Auschwitz was the only concentration camp where serial numbers were tattooed on prisoners' arms.  The reason for the measure was the high death-rate, sometimes running into hundreds a day.  The corpses being stripped of their numbered uniforms, deaths on so large a scale hindered identification.


In the camp hospital, where deaths were rife, it was customary to inscribe a patient's serial number on his chest in indelible ink.  The corpses were laid outside the blocks with left arm extended, for rapid identification of the tattooed serial number.


Tattooing commenced in Auschwitz in the fall of 1941, when the Germans instituted wholesale extermination of Soviet war prisoners.  The tattoo was inscribed by means of a metal stamp, whose adjustable numbers consisted of needles approximately a half inch in length.  The stamp was applied to the upper left chest, the needle punctures then being smeared with indelible dye.  This technique caused weakness and giddiness, making it necessary to prop the prisoners against a wall, to prevent them from collapsing.  In March 1942, the Germans began tattooing similar serial numbers on civilian prisoners brought to Birkenau.  Finding the metal stamp inefficient, they began etching numbers with a single needle, each numeral being tattooed separately.  This highly painful method was employed on Jewish prisoners brought to Birkenau from 1942 onwards.  I was tattooed with such a needle.  The only inmates not tattooed with serial numbers were Germans and prisoners brought to the camp for "re-education".


Numbers in Auschwitz ran in series.  The first series was reserved for male prisoners; from May 1940 to January 1945, it ran up to 202,499.  Up to mid-May 1944, Jewish prisoners were included in this numbering.  In October 1941. a new series was initiated, running till 1944 and including 12,000 Soviet war prisoners (some of the latter were put to death without being given a number).


In January 1942, a separate series of numbers was instituted for prisoners brought to the camp for "re-education"; these had hitherto received numbers from the general series reserved for male inmates.  This series included numerous prisoners who died or were released.  All in all, about 100,000 prisoners were listed for "re-education".  Women in this category - about 2,000 in al] - were given separate numbers, commencing with 1.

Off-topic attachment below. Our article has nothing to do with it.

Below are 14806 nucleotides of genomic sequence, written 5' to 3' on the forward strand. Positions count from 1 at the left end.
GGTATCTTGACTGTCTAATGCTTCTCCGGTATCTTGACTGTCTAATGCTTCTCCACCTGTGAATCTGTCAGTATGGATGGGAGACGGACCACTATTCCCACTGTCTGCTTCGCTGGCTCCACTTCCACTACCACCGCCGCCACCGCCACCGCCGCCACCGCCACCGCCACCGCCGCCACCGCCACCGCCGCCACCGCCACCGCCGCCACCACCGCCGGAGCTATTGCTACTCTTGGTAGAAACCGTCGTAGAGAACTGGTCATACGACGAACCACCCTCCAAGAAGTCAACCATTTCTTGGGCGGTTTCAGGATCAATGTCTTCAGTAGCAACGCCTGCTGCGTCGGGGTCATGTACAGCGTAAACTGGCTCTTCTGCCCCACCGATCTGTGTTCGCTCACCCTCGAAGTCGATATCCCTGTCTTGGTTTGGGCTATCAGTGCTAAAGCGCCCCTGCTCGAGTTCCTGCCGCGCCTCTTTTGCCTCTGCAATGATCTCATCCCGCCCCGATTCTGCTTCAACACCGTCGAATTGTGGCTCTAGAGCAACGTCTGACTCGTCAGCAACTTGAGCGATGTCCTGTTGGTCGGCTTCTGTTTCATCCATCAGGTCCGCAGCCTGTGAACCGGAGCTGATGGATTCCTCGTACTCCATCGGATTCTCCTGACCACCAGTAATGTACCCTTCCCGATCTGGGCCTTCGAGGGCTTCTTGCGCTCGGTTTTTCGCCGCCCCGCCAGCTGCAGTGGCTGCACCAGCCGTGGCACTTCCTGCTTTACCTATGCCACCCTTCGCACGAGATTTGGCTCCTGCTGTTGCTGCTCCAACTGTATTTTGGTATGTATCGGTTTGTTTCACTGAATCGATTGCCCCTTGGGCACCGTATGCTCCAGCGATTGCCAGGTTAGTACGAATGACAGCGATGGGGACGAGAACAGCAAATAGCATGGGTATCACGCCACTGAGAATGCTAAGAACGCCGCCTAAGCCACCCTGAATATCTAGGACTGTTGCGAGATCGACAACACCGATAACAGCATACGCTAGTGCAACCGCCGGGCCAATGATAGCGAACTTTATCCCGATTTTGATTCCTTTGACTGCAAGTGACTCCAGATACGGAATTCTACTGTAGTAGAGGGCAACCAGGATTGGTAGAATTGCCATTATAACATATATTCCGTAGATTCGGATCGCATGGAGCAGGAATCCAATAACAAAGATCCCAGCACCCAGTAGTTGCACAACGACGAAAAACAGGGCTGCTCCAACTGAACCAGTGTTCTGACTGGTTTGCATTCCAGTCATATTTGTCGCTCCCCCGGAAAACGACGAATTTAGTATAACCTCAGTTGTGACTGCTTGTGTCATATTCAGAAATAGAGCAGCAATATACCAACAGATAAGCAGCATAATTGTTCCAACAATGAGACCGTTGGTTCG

On March 26, 1942, the first women prisoners brought to Auschwitz were given numbers from a new series, which would ultimately number 90,000.  Up to May 1944,  it included Jewish women.


Commencing in February 1943 (coinciding with our arrival in the camp), gypsy prisoners were also shipped in.  Up to August 1944, they were numbered in two series: the men's series ran to 10,094, the women's series to 10,873.


The S.S. having destroyed all documentation shortly before the camp was closed down. the precise number of prisoners included in each series cannot be gauged.  The overall figure is estimated to have been over 400,000 persons.


The serial number issued to each prisoner aided the S.S. authorities in keeping their files.  The numbers tattooed on inmates' forearms were designed to help in identifying the corpses of prisoners who died or were executed, and of those caught in escape attempts.


A prisoner's serial number reflected the length of his sojourn in the camp. It goes without saying that, with the passage of time, there was a progressive thinning in the ranks of surviving inmates bearing the numbers issued in the camp's early years.  The Germans tended to send the long-term inmates to extermination, but this was offset by the fact that most of the veterans had learned how to get by, or discharged tasks useful to their German supervisors.  As a rule, they were treated with respect by their fellow prisoners, who called them 'Prominenten'.


As well as serial numbers, some prisoners bore additional tattooed identification.  The Jews, for example, were marked with a triangle, while gypsies were given the additional letter "Z" ('Zigeuner', German for gypsy).  Commencing May 1944, Jews were marked with the letters "A" or "B".


Of our transport, the men received the numbers 99211 to 99504, and the women - 33928 to 34023. I was given the number 99288.  My brother got the number 99287.